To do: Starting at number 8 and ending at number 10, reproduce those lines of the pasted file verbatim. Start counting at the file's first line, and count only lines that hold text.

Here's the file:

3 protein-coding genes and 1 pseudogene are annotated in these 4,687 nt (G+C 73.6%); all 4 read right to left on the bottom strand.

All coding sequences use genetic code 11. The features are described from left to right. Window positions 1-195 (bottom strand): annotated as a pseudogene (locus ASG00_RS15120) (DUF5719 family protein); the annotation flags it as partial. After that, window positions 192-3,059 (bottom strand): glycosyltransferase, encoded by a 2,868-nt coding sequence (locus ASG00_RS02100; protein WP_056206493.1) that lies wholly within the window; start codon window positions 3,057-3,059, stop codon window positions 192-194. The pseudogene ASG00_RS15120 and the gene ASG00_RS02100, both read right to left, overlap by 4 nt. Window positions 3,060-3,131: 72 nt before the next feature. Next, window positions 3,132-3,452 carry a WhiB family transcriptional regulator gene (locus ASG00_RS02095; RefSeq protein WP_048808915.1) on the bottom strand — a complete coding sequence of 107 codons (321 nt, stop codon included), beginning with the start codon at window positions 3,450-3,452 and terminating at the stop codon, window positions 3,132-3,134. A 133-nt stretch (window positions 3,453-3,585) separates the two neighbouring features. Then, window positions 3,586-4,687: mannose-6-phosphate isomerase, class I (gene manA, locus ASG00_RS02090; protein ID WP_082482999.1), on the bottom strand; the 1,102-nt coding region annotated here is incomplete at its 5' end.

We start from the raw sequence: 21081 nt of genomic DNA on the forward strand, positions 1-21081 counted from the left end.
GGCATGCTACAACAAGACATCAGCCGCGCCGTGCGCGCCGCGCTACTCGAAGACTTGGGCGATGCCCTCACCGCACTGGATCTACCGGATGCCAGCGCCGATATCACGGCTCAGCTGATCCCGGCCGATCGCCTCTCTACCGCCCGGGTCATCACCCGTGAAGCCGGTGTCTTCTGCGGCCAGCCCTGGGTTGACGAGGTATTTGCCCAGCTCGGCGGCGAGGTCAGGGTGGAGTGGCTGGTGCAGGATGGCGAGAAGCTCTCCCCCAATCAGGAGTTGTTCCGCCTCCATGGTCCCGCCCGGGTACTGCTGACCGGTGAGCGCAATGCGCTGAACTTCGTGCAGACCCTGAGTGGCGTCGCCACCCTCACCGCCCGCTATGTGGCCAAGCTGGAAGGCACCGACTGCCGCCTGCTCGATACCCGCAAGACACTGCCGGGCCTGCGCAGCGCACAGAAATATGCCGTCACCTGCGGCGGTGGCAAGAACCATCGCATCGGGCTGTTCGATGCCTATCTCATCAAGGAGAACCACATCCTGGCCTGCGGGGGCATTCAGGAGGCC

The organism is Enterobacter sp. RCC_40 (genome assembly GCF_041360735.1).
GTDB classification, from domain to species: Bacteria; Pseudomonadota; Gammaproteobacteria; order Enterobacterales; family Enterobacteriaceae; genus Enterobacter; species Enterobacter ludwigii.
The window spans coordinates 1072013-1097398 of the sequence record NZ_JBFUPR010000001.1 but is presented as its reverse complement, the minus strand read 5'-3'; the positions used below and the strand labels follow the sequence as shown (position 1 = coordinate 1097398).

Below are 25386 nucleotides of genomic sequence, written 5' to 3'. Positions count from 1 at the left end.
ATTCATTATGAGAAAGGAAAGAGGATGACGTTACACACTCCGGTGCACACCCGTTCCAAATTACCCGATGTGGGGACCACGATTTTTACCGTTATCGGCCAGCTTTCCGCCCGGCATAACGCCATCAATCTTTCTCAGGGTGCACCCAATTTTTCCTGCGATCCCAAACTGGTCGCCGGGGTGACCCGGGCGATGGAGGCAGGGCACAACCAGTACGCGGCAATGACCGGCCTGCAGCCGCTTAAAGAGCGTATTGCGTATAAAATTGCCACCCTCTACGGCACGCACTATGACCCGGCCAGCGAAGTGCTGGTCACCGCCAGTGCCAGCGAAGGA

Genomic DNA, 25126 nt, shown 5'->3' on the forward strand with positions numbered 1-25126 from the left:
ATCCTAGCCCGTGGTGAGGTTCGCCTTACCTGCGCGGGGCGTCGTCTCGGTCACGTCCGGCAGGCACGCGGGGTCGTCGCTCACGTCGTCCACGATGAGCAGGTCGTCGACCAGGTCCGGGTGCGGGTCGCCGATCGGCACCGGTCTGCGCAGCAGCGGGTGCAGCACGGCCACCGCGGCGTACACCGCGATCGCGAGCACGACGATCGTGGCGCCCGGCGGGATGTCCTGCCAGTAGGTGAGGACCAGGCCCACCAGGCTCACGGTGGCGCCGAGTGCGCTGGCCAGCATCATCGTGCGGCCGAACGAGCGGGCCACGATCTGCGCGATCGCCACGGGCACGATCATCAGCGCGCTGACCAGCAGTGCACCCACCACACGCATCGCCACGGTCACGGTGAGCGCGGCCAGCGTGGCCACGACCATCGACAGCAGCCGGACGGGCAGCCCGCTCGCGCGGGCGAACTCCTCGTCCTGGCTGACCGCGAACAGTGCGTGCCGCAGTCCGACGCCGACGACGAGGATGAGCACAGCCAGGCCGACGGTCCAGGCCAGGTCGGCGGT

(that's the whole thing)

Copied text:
Below are 25386 nucleotides of genomic sequence, written 5' to 3'. Positions count from 1 at the left end.
ATTCATTATGAGAAAGGAAAGAGGATGACGTTACACACTCCGGTGCACACCCGTTCCAAATTACCCGATGTGGGGACCACGATTTTTACCGTTATCGGCCAGCTTTCCGCCCGGCATAACGCCATCAATCTTTCTCAGGGTGCACCCAATTTTTCCTGCGATCCCAAACTGGTCGCCGGGGTGACCCGGGCGATGGAGGCAGGGCACAACCAGTACGCGGCAATGACCGGCCTGCAGCCGCTTAAAGAGCGTATTGCGTATAAAATTGCCACCCTCTACGGCACGCACTATGACCCGGCCAGCGAAGTGCTGGTCACCGCCAGTGCCAGCGAAGGA

Genomic DNA, 25126 nt, shown 5'->3' on the forward strand with positions numbered 1-25126 from the left: